Has anyone used bubble wrap for boiler heat insulation?
Or as noise suppression of the water pump?
Bubble wrap has a melting point of about 2 deg C. Don't go there!
Expanding foam could make a big mess. Don't go there.....
Did my DC Mini today.
I picked up 4 square feet of Stinger branded sound dampening adhesive from Autobarn for $50.
I have not completely finished cause i wanted to drink coffee though so i just undid the 6 screws on the sides and lifted the outer case off and completely covered the panel from the bottom and left around 6cm from the top. I also covered the underside of the metal panel that sits between the boiler and the cup tray.
The result is a much sturdier sounding machine and less of that tinny vibration sound. The sound it makes now is that low pitched sound that the vibe pump used to make just as it ran out of water. Slightly disturbing for the first 5 seconds but much appreciated by the ears now
The next time i will put some around the pump area to see if i can reduce the volume more.
I will also make sure i take a couple of pictures while i am at it.
I got some of the Stinger Expert Roadkill deadener. I applied it to my Bezzera Domus Galatea, it made a marked difference to the sound of the machine. There is a buzzing somewhere inside that I could not locate to isolate, maybe its just a slightly noisy pump, but it was certainly worth the effort. I applied it to side and rear outer panels, the vertical panel between the tank and boiler, along with any other metal sheeting that resonated when tapped with a finger. I found the source of a somewhat random horrible loud noise in the process. I inserted an in tank water softener, and this was at times vibrating against the side/base of the water tank, the tank was acting like a drum!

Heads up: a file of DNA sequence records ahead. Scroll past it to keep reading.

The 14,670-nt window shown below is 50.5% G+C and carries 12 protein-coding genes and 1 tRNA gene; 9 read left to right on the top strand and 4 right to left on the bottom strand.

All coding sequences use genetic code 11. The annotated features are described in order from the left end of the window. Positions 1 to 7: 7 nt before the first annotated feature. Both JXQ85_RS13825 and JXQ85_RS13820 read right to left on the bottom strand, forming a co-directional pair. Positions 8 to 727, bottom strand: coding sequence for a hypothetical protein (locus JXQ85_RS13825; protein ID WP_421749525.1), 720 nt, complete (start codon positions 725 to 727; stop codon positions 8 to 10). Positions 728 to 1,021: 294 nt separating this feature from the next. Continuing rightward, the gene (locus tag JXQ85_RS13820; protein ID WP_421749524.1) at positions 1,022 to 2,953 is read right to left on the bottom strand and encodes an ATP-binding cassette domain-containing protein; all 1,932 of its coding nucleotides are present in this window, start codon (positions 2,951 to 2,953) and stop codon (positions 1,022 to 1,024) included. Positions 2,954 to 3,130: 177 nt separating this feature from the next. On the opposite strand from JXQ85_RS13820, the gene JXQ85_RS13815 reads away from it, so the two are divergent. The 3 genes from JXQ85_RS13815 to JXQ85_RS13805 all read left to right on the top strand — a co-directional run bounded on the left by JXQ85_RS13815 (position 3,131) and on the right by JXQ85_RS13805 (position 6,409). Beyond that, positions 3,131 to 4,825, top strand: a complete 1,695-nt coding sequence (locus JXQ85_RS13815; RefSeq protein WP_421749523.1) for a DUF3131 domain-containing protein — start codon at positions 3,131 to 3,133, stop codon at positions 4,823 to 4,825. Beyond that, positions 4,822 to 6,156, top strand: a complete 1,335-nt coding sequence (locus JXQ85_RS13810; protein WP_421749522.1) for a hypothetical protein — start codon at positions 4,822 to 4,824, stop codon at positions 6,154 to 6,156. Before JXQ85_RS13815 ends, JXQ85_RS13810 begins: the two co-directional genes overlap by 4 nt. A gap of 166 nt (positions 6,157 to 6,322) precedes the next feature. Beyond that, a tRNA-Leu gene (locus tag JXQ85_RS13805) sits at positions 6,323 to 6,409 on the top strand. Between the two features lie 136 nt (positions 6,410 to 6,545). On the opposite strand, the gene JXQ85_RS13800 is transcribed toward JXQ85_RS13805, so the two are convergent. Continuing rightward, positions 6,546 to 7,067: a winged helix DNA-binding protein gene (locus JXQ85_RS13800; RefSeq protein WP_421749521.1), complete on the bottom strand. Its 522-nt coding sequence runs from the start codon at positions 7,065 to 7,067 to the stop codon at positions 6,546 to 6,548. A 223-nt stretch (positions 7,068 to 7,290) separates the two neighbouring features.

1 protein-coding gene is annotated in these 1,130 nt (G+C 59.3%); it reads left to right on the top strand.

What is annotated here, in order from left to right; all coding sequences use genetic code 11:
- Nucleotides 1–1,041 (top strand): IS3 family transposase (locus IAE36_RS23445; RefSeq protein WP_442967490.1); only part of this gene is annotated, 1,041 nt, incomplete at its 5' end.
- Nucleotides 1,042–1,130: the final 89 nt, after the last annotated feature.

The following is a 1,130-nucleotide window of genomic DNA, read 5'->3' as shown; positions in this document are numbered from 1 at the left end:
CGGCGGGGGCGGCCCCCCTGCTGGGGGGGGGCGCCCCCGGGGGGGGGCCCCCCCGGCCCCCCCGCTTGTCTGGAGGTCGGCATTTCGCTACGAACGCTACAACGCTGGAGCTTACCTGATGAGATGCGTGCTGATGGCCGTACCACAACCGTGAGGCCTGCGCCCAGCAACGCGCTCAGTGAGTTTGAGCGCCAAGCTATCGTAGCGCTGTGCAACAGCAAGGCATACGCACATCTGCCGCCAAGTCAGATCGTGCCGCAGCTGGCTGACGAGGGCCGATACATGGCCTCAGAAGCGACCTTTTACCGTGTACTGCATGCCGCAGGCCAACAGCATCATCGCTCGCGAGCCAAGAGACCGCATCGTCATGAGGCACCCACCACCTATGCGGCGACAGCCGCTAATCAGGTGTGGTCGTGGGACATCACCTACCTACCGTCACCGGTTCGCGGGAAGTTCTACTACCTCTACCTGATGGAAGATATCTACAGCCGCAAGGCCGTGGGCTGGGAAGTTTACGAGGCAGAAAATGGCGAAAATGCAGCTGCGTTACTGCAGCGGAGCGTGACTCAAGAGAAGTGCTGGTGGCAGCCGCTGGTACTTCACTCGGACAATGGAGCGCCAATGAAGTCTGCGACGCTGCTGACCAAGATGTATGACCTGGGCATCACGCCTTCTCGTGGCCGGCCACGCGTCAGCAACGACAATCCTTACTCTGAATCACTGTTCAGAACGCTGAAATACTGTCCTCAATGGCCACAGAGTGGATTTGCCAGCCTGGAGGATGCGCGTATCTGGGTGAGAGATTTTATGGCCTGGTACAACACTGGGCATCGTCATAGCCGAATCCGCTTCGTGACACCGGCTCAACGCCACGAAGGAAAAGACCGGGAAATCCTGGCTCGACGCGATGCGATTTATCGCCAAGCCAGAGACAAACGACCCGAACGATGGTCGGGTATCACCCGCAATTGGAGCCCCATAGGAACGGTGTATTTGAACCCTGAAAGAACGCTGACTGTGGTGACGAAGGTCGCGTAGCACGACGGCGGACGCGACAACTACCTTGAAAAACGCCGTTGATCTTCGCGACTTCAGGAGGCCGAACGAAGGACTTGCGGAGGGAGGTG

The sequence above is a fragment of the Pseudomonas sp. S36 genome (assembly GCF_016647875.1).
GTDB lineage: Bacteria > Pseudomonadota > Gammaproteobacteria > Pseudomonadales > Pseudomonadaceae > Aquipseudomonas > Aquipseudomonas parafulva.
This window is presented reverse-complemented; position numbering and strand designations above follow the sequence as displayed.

In 2009 i lagged my Faema Due boiler with Armoflex HT - closed cell foam about half an inch chick. Resulted in pressurestat triggering about once every 4 mins as opposed to every two mins. Checked 'under da hood' the other day and some of it has gone hard where the really high temp areas are but still doing its job.
Do you know who sell the insulation foam in Australia? Needed some for my home lever machine. Thanks
Just be aware that insulating an espresso machine boiler is not the simple nirvana that some seem to think.
When you insulate something that wasn't insulated to start with, you change the designed heating cycle dynamic. Depending on the internal design of your particular model, insulating the boiler may be helpful in some way, and then again it may not. For example, insulation in some machines causes them to overshoot the designed temperature cut off point by a significant margin, causing whatever related problems that it will, and necessitating other internal changes / modifications to try and work that back down to an acceptable situation.
That is, beware that every action has a reaction, and its not the same for all different models. Determine first what you are trying to achieve by insulating, weigh up whether its really "worth it" just because its a subject that is occasionally discussed in forums, and be prepared that the behaviour of the machine may change in some way.
Does anyone know of a convenient source for some boiler insulation - I have looked around but unless I want a full role of it then it is difficult to find. I only need to insulate one 5 Litre boiler.
I did some searching and it seems Armaflex was recommended - anybody have any other recommendations that are easily sourced?
Its for a Aurora Lever.